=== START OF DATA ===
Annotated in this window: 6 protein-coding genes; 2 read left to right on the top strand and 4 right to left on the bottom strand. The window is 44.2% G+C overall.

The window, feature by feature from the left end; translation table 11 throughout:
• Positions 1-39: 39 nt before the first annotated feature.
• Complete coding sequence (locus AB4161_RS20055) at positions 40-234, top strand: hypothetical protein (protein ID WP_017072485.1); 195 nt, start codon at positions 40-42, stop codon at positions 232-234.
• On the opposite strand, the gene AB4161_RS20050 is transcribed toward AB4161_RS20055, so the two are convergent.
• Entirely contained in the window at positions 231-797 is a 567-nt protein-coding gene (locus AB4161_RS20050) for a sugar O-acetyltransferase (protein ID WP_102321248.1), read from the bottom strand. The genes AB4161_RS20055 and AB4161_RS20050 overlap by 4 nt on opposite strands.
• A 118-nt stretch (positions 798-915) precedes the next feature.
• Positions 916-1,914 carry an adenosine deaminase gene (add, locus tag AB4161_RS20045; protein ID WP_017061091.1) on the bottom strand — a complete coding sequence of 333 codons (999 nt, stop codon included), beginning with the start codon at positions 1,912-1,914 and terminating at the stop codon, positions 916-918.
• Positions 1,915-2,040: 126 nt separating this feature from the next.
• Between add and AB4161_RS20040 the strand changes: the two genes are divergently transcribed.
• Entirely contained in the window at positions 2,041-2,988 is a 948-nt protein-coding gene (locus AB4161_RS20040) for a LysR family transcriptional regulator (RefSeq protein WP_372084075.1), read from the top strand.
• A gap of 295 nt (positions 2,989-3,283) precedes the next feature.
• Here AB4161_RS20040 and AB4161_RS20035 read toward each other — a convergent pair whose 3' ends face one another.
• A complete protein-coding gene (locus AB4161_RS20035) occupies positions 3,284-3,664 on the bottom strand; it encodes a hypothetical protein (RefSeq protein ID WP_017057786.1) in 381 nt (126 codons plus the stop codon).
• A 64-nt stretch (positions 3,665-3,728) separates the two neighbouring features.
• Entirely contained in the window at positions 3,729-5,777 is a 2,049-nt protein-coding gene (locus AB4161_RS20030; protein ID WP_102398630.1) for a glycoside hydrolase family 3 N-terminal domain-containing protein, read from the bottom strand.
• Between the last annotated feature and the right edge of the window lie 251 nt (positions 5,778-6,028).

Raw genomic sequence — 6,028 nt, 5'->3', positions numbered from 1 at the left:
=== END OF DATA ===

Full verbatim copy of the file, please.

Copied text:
Annotated in this window: 6 protein-coding genes; 2 read left to right on the top strand and 4 right to left on the bottom strand. The window is 44.2% G+C overall.

The window, feature by feature from the left end; translation table 11 throughout:
• Positions 1-39: 39 nt before the first annotated feature.
• Complete coding sequence (locus AB4161_RS20055) at positions 40-234, top strand: hypothetical protein (protein ID WP_017072485.1); 195 nt, start codon at positions 40-42, stop codon at positions 232-234.
• On the opposite strand, the gene AB4161_RS20050 is transcribed toward AB4161_RS20055, so the two are convergent.
• Entirely contained in the window at positions 231-797 is a 567-nt protein-coding gene (locus AB4161_RS20050) for a sugar O-acetyltransferase (protein ID WP_102321248.1), read from the bottom strand. The genes AB4161_RS20055 and AB4161_RS20050 overlap by 4 nt on opposite strands.
• A 118-nt stretch (positions 798-915) precedes the next feature.
• Positions 916-1,914 carry an adenosine deaminase gene (add, locus tag AB4161_RS20045; protein ID WP_017061091.1) on the bottom strand — a complete coding sequence of 333 codons (999 nt, stop codon included), beginning with the start codon at positions 1,912-1,914 and terminating at the stop codon, positions 916-918.
• Positions 1,915-2,040: 126 nt separating this feature from the next.
• Between add and AB4161_RS20040 the strand changes: the two genes are divergently transcribed.
• Entirely contained in the window at positions 2,041-2,988 is a 948-nt protein-coding gene (locus AB4161_RS20040) for a LysR family transcriptional regulator (RefSeq protein WP_372084075.1), read from the top strand.
• A gap of 295 nt (positions 2,989-3,283) precedes the next feature.
• Here AB4161_RS20040 and AB4161_RS20035 read toward each other — a convergent pair whose 3' ends face one another.
• A complete protein-coding gene (locus AB4161_RS20035) occupies positions 3,284-3,664 on the bottom strand; it encodes a hypothetical protein (RefSeq protein ID WP_017057786.1) in 381 nt (126 codons plus the stop codon).
• A 64-nt stretch (positions 3,665-3,728) separates the two neighbouring features.
• Entirely contained in the window at positions 3,729-5,777 is a 2,049-nt protein-coding gene (locus AB4161_RS20030; protein ID WP_102398630.1) for a glycoside hydrolase family 3 N-terminal domain-containing protein, read from the bottom strand.
• Between the last annotated feature and the right edge of the window lie 251 nt (positions 5,778-6,028).

Raw genomic sequence — 6,028 nt, 5'->3', positions numbered from 1 at the left: